I've been reading this week on the decision of the Anglican Church to join with the Quakers, amongst others, in supporting the Ecumenical Accompaniment Program in Palestine and Israel (EAPPI) - a campaign group that appears to primarily support sanctions and protests against Israel, and is in turn, accused by Israel of being unwaveringly pro-Palestinian.
I follow the Israel-Palestine conflict with concern but I struggle to take sides, to empathise with one at the expense of the other. The situation feels too steeped in the blood of a complex history, too caught up in a tangled web of modern-day geopolitics, sectarianism and strife, for a simple 'good guys vs. bad guys' narrative. I also readily admit to simply not knowing enough, of having no experience first-hand of the situation - all I have is the British media, which is regularly and rigorously critiqued in the blogoshere for its bias on the issue, from various political stances.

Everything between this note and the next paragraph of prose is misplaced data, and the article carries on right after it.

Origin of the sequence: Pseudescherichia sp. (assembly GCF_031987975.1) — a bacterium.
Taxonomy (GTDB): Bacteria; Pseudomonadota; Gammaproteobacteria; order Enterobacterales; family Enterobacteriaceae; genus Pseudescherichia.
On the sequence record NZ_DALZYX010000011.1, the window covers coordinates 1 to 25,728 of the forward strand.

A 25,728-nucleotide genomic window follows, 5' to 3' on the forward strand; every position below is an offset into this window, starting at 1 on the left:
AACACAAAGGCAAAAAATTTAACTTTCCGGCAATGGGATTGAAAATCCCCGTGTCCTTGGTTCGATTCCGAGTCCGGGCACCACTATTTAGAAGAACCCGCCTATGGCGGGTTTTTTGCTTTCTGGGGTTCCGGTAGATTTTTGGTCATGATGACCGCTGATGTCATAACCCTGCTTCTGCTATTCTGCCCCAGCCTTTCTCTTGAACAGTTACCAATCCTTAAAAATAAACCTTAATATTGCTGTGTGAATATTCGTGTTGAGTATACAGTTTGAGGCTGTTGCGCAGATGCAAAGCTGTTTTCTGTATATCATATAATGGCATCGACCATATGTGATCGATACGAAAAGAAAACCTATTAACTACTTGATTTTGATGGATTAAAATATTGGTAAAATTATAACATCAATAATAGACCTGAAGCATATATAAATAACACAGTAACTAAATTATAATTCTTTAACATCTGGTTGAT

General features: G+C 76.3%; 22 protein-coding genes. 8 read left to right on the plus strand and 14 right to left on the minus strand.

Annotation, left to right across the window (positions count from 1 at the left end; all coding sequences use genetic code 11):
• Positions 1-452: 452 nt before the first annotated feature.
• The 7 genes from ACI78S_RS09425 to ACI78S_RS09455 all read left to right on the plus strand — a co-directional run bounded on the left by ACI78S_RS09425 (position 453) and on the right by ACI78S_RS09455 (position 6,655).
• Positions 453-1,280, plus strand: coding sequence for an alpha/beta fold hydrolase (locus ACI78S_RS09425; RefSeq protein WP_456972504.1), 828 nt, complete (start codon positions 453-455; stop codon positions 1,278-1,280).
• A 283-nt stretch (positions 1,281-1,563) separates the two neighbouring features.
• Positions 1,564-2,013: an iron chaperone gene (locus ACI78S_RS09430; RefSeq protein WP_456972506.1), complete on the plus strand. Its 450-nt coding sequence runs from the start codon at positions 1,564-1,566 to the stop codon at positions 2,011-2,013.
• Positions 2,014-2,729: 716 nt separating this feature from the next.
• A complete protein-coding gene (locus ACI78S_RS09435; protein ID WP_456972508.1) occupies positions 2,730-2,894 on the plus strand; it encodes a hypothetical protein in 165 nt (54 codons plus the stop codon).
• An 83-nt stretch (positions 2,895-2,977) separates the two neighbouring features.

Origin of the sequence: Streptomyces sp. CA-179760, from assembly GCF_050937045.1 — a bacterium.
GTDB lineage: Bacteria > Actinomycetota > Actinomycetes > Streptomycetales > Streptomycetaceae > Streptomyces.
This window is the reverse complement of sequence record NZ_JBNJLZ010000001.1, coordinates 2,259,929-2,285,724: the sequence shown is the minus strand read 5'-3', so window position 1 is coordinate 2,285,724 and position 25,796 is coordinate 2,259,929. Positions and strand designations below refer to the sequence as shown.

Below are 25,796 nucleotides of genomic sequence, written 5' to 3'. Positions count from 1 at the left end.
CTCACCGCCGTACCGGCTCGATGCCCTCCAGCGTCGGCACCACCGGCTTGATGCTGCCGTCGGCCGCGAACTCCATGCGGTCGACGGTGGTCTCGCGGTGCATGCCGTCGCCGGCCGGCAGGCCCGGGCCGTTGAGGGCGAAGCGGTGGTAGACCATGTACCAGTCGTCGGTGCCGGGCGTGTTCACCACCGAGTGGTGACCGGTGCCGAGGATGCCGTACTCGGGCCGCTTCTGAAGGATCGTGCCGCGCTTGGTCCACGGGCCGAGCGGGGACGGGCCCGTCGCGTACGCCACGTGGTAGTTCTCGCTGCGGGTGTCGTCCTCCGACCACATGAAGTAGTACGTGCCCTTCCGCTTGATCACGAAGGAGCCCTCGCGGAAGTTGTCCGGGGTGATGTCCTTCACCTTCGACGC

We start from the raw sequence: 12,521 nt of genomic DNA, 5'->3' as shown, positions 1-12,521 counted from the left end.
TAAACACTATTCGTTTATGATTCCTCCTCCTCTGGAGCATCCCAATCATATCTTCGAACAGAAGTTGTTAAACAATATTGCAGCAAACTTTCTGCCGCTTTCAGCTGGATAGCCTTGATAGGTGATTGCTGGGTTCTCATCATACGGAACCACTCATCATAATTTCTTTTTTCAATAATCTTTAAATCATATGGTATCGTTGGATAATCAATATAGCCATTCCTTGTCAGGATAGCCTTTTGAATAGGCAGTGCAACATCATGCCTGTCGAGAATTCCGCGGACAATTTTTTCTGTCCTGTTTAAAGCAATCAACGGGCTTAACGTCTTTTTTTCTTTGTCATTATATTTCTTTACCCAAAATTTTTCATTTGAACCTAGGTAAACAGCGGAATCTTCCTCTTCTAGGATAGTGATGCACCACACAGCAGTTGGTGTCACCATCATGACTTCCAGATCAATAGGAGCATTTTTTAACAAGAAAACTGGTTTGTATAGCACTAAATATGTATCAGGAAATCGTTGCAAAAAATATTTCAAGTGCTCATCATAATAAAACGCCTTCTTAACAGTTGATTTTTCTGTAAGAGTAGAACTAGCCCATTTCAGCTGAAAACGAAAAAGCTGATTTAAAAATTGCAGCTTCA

And I suppose that's my point, the support of EAPPI all feels a little too political, and fashionable politics at that.
I am concerned about the plight of Muslim people and Jewish people living in the Holy Land, and although often ignored, Christian people and Druze people also. But all I can do is pray for peace and support charities working there. The rest - the decisions about systems of governance and land ownership etc. - has to come from the peoples living there.